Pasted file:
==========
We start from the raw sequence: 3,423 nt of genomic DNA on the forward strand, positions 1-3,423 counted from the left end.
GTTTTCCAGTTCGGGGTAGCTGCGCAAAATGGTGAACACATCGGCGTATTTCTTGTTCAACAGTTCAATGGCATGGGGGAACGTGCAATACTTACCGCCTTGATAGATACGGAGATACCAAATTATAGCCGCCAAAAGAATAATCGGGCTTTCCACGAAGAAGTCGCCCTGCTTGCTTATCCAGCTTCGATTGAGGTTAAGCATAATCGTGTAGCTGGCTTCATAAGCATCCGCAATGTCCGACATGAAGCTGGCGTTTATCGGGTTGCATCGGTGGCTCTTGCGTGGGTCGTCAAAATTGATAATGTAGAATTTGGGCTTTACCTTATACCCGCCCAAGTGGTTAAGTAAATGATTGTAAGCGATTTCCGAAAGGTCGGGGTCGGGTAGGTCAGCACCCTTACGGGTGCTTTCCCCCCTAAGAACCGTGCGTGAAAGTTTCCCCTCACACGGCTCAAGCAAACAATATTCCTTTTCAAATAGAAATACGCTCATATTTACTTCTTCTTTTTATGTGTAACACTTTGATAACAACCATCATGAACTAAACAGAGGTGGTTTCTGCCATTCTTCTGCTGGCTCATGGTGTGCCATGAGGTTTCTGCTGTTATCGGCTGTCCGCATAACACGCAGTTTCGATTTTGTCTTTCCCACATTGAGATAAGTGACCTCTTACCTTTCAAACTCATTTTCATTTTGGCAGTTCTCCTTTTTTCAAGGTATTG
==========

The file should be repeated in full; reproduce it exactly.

We start from the raw sequence: 3,423 nt of genomic DNA on the forward strand, positions 1-3,423 counted from the left end.
GTTTTCCAGTTCGGGGTAGCTGCGCAAAATGGTGAACACATCGGCGTATTTCTTGTTCAACAGTTCAATGGCATGGGGGAACGTGCAATACTTACCGCCTTGATAGATACGGAGATACCAAATTATAGCCGCCAAAAGAATAATCGGGCTTTCCACGAAGAAGTCGCCCTGCTTGCTTATCCAGCTTCGATTGAGGTTAAGCATAATCGTGTAGCTGGCTTCATAAGCATCCGCAATGTCCGACATGAAGCTGGCGTTTATCGGGTTGCATCGGTGGCTCTTGCGTGGGTCGTCAAAATTGATAATGTAGAATTTGGGCTTTACCTTATACCCGCCCAAGTGGTTAAGTAAATGATTGTAAGCGATTTCCGAAAGGTCGGGGTCGGGTAGGTCAGCACCCTTACGGGTGCTTTCCCCCCTAAGAACCGTGCGTGAAAGTTTCCCCTCACACGGCTCAAGCAAACAATATTCCTTTTCAAATAGAAATACGCTCATATTTACTTCTTCTTTTTATGTGTAACACTTTGATAACAACCATCATGAACTAAACAGAGGTGGTTTCTGCCATTCTTCTGCTGGCTCATGGTGTGCCATGAGGTTTCTGCTGTTATCGGCTGTCCGCATAACACGCAGTTTCGATTTTGTCTTTCCCACATTGAGATAAGTGACCTCTTACCTTTCAAACTCATTTTCATTTTGGCAGTTCTCCTTTTTTCAAGGTATTG